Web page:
Usually program notes for stage productions all sound alike; your actors have a nice list of serious credits for Remains or the Goodman along with some minor scattered TV roles on Chicago-shot shows like ER or Early Edition. Then there’s the notes for Cascabel, where the past roles are more likely to have been Vegas, Cirque de Soleil, or some strange fringe carnival troupe… not to mention the guy who’s apparently never appeared in anything, other than his own TV series about cooking in Mexico.
Mike G’s Rule holds that if there’s a reason to eat somewhere besides the food (ie, a view, waitresses in skimpy outfits), the food’s most likely not that good. Cascabel, co-conceived by and starring, sort of, Rick Bayless, seems to invent a theater corollary to that— if there’s a really good chef’s food in a play, the play itself is probably not much. Cascabel has a wisp of a plot about a mysterious cook and a boarding house whose female owner has a secret sorrow, cobbled out of Like Water For Chocolate’s cookbook for mixing food and erotica, with a hearty dose of broad Latin stereotypes— but like in a play about a famous bunch of musicians, you can’t judge it by too stringent terms, it’s there just to bridge the numbers. Of which Cascabel has two kinds: Bayless’s food, and the cast’s acrobatics.
The acrobatics are great, nervy fun, insofar as most of them are performed over the heads of at least a few audience members and could, conceivably, kill them if they went wrong, a fact that even the well-muscled performers of both sexes can’t shed enough clothing and grind lasciviously enough to entirely make you forget. One performer changes clothes standing on a clothesline tightrope, leaving you genuinely wondering how much of his shakiness and near-missing is actually acting; a couple doing an erotic dance wind up not only using bananas in the obvious sexualized way, but shooting chunks of banana from one mouth to the other, and catching nearly every time. At their best, which happens pretty frequently, the acrobatic numbers are graceful or thrilling or just plain funny enough that they blast past erotic-review cheesiness and achieve something of the “magical realism” the story aims for.
Then there’s the other kind of “number” this show has— the food of Rick Bayless, who is on stage for almost the entire play, cooking for the cast (and given that he is pretty much nose to the grindstone, no phony flourishes the whole time, you believe he really is cooking). After a couple of appetizers and a complimentary margarita, the meal has three courses, eaten at the same time as the cast eats it and is transported to new realms (several feet in the air) after a few bites. The first and best by far was a tuna ceviche with a passionfruit flan, all the gloriously tart citrus flavor of Mexican seafood (I even loved the pre-show popcorn snack that sat with it and soaked up a little of its limey flavor). The second is the inevitable hunk of red meat, a compromise nod to those audience members for whom every meal must have a big piece of protein even if Mexicans generally don’t eat like that: a ball of filet in a mole with a tamale and some braised kale. (Given that my favorite Bayless recipe to make is his swiss chard tacos, I’d have been happy with less red meat and more greens.) Finally, a bright pink cake of Oaxacan chocolate with a blood orange mousse on top, which is good but not so obviously Mexican. I’m sure it’s the best meal I’ve ever eaten at a play, if not the most interesting meal I’ve ever eaten from Rick Bayless.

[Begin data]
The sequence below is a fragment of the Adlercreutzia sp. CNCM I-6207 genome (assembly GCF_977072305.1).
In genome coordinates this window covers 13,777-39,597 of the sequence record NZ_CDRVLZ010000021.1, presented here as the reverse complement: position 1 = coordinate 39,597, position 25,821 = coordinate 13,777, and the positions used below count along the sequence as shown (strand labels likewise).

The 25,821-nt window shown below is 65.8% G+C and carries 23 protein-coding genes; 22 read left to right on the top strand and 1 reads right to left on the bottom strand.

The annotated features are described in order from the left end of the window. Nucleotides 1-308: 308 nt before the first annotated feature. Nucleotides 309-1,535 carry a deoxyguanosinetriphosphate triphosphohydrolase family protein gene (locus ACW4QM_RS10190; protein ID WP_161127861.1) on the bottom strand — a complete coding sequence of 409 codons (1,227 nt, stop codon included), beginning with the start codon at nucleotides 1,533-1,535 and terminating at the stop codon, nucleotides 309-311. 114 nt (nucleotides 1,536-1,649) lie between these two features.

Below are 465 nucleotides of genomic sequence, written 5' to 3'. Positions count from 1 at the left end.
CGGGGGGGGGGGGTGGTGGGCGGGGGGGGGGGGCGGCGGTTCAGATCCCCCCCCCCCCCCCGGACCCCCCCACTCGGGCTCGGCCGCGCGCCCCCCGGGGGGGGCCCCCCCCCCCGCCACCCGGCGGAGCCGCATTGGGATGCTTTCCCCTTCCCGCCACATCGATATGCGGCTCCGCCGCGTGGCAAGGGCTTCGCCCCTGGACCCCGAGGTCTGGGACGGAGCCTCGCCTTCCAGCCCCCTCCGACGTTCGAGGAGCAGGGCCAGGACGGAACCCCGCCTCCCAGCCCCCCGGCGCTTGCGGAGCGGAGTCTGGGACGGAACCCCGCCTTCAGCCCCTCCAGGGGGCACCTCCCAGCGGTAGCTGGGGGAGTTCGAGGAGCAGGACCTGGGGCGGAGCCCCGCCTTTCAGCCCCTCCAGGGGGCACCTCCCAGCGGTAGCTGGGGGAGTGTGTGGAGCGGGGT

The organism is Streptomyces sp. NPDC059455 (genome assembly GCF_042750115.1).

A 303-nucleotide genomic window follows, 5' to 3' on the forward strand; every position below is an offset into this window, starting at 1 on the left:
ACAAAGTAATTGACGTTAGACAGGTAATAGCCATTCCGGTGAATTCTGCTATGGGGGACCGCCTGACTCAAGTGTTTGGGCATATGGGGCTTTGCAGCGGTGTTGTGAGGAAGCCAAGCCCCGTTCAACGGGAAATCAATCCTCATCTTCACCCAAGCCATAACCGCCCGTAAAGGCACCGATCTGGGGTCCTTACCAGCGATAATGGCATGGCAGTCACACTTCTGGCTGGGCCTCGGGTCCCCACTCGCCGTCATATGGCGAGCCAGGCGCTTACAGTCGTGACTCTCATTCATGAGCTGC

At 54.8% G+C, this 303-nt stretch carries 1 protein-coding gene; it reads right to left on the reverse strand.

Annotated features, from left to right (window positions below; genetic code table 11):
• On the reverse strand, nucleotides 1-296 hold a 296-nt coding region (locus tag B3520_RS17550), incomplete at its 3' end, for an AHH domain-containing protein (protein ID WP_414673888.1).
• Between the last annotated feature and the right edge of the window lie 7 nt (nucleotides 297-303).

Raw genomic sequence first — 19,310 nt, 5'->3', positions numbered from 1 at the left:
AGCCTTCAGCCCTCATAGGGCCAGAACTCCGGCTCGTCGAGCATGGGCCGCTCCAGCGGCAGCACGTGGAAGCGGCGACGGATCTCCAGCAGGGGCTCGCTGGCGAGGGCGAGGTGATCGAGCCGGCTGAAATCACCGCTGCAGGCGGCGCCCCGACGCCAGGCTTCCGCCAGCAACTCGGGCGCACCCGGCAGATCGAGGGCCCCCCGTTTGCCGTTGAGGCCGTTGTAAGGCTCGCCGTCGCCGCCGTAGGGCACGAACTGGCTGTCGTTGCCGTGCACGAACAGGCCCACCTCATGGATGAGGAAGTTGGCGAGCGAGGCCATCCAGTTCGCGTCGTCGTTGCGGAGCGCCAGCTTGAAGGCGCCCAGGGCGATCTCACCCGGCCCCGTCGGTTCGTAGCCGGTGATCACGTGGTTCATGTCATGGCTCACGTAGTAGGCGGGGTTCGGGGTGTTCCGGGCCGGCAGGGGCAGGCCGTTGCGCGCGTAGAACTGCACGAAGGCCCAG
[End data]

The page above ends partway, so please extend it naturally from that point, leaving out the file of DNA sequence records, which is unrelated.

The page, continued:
All in all, it’s a good meal and a broadly enjoyable show, though the fact that the play has to stop cold for both kinds of “numbers” only emphasizes the thinness of the underlying dramatic material; there might be thirty minutes of dialogue in this 2-1/2 hour show, and by the time they’ve hit the wine pretty good, a lot of the audience is barely aware when there’s a show going on on the stage at all, only paying attention when it’s going on above it. I might have wished for a real playwright to flesh out these archetypes during the dead time when audience and cast are eating. I also might be the only one who was thinking about that as well as of the carnal pleasures on display, on stage and on plate.
At the end, happily, the cooks in back come out to join the cast for a bow, and are warmly appreciated by the audience. Will there be more Cascabels? I’m not sure how many chefs can really act even to the degree that Bayless does, though it does have me suddenly contemplating shows they could do (Paul Kahan and Donnie Madia as Nathan and Sky in Guys and Dolls?) I doubt we’ll see many more shows of this type— much easier for the chef with performing ambitions to just be on TV— but as at least one other restaurant is proving right now, there is an audience for a dinner that tells a story and puts on a show as much as it satisfies hunger, as surely as there was 60 or 70 years ago when the floor show of dancing, acrobatics and girls was as essential to dining out as the food.